Everything you Need to Know about Rye Whiskey
Rye was once the pride and joy of american distillers, and the most popular spirit in the United States. Sazeracs, Manhattans, and Old Fashionedstook the cocktail world by storm. However, after prohibition, rye production began to fade and the spirit nearly faded into obscurity. Luckily a resurgence of traditional craft spirits and cocktails have brought rye back to the forefront of people’s minds (and cocktail lists.) But what is rye exactly? And how is it different from Bourbon? Read on for everything you need to know about Rye whiskey.
In the simplest terms, American rye is made using a mash that contains at least 51% rye. The other 49% of the mash is the distillers choice and can be anything from corn to wheat or barley. Additionally, rye must be distilled to no stronger than 160 proof, and matured in charred new oak barrels. It must go into said barrel at no stronger than 125 proof, and be bottled at a minimum of 80 proof (or 40% alcohol by volume.)
Canadian rye follows different, more lenient guidelines, which I will tackle a little further down.
Styles of American Rye:
Originally, there were two distinct styles of American rye, Pennsylvania Rye Whiskey and Maryland Rye Whiskey. While most modern rye’s do not follow the original recipes and styles, the resurgence of rye has renewed appreciation for traditional flavors.
Pennsylvania style rye, also known as Monongahela rye was originally made with 100% rye. Making a truly powerful whiskey. This dry style of rye is bold, spicy, and robust. Old Overholt was originally produced as a Pennsylvania rye, but has changed its mash bill to include other grains.
Maryland style rye was the easier to drink, slightly sweeter side of rye. This is the case because it was often a blend of rye with corn. Its flavors tended to be softer, rounder and brighter than its Pennsylvania counterpart, and can also have a notable floral character.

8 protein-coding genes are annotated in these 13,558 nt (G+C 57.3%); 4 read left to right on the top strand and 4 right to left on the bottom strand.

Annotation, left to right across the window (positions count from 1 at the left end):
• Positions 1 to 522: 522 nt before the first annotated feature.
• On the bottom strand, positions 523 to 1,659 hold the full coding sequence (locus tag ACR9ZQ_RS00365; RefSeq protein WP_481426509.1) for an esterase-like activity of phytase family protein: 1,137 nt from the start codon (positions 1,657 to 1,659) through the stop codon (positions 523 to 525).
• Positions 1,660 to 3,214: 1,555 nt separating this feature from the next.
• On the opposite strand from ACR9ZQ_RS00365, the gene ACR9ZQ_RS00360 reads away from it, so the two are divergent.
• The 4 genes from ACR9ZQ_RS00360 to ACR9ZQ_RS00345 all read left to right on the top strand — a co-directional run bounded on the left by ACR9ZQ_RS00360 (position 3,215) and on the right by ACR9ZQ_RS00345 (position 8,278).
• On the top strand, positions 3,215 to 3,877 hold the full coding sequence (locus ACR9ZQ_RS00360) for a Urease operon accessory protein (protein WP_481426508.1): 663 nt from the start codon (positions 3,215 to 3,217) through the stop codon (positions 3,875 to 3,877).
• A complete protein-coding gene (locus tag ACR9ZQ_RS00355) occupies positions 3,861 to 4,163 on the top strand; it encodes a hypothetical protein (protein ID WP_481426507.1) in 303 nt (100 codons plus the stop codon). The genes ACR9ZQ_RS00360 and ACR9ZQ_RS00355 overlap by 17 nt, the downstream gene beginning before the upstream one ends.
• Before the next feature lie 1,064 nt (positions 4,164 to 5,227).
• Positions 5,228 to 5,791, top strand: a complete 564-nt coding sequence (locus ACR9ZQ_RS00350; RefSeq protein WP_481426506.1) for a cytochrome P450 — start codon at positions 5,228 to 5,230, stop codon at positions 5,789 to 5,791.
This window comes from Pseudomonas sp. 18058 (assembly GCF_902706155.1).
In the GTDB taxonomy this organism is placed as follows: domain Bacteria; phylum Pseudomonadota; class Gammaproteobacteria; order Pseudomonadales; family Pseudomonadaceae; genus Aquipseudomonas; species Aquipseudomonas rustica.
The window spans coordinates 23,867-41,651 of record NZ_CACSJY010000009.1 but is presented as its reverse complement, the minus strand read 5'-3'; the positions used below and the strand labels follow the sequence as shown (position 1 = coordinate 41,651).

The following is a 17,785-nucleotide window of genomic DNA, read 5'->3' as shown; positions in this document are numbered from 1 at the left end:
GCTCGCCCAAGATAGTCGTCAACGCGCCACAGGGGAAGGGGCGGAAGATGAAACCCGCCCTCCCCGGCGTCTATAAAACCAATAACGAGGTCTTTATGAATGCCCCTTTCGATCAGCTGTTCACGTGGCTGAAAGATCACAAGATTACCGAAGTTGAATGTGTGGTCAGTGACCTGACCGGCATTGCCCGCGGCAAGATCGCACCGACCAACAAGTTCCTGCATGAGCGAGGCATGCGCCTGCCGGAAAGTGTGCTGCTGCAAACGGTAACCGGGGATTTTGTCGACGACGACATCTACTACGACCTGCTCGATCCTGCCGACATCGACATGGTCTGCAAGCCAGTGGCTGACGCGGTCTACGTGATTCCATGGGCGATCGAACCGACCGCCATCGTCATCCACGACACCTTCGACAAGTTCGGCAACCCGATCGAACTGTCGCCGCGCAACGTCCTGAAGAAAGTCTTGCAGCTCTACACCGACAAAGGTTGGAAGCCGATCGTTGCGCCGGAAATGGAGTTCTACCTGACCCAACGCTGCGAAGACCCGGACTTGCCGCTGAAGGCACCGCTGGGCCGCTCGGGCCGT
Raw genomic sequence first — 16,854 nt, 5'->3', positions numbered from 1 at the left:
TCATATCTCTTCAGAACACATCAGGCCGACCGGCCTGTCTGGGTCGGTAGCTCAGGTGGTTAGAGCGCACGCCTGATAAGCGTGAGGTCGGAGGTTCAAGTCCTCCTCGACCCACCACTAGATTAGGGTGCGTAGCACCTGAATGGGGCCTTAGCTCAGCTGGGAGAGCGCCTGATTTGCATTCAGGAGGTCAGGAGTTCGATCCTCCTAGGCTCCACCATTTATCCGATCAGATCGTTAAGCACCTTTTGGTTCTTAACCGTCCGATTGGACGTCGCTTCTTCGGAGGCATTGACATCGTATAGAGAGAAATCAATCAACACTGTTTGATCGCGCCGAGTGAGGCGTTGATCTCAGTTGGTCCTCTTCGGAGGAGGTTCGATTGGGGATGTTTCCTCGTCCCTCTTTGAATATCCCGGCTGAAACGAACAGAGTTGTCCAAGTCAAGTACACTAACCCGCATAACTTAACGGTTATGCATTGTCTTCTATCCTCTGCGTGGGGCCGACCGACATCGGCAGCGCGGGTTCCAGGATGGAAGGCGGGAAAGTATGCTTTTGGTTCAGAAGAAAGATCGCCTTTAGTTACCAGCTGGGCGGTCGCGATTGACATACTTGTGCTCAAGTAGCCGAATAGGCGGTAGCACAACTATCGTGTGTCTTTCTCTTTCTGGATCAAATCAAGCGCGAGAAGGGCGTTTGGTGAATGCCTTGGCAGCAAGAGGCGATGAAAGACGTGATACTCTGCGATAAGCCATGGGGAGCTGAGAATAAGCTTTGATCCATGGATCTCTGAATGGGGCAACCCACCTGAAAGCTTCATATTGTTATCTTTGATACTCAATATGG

A bottle labeled labeled with the words “straight rye” has more regulations than its generic counterparts, in order to ensure quality. Along with all the legal requirements of regular rye, straight rye is required to be aged a minimum of two years. If it is aged less than four years, the bottle will mention the age of the youngest whiskey in the bottle. Additionally, straight rye can not contain any added coloring, flavorings, or additional spirits.
Canadian rye can also be called “Canadian whisky,” “Canadian rye whisky” or “Rye whisky.” But here’s where things get a little tricky. While American rye needs to be minimum 51% rye, there is no requirement for ANY rye to be included in the mash for a Canadian Rye. Simply, if the product smells, tastes, and has a general character of a canadian whisky, it may be called such. Most modern Canadian whiskeys contain only a fraction of rye, if any at all. The only real regulation for a Canadian rye involves aging. It must be aged in wooden barrels that are not larger than 180 gallons, for a minimum of 3 years. Unlike whiskey from the United States, there is no regulation requiring the barrels be charred, or new oak. Canadian Club would be an example of this style of whisky.
Fun fact: You may have noticed American Rye Whiskey and Canadian Rye Whisky are spelled differently. When in doubt, if the country that produces the whiskey has an ‘e’ in its name (ex: United States, Ireland) their spelling of whiskey will have an ‘e.’ But if it has no ‘e’ in the spelling of its name (ex: Japan, Scotland) it will likely be spelled whisky.
There are endless options for delicious rye, and the distinctive styles mean there’s a rye for everyone. Do you have a favorite rye? Let us know here (on our blog,) on Facebook or in the store. We are excited to hear from you! We also deliver locally, to Amagansett, East Hampton, Wainscott, Bridgehampton, Southampton, Sag Harbor, and Montauk.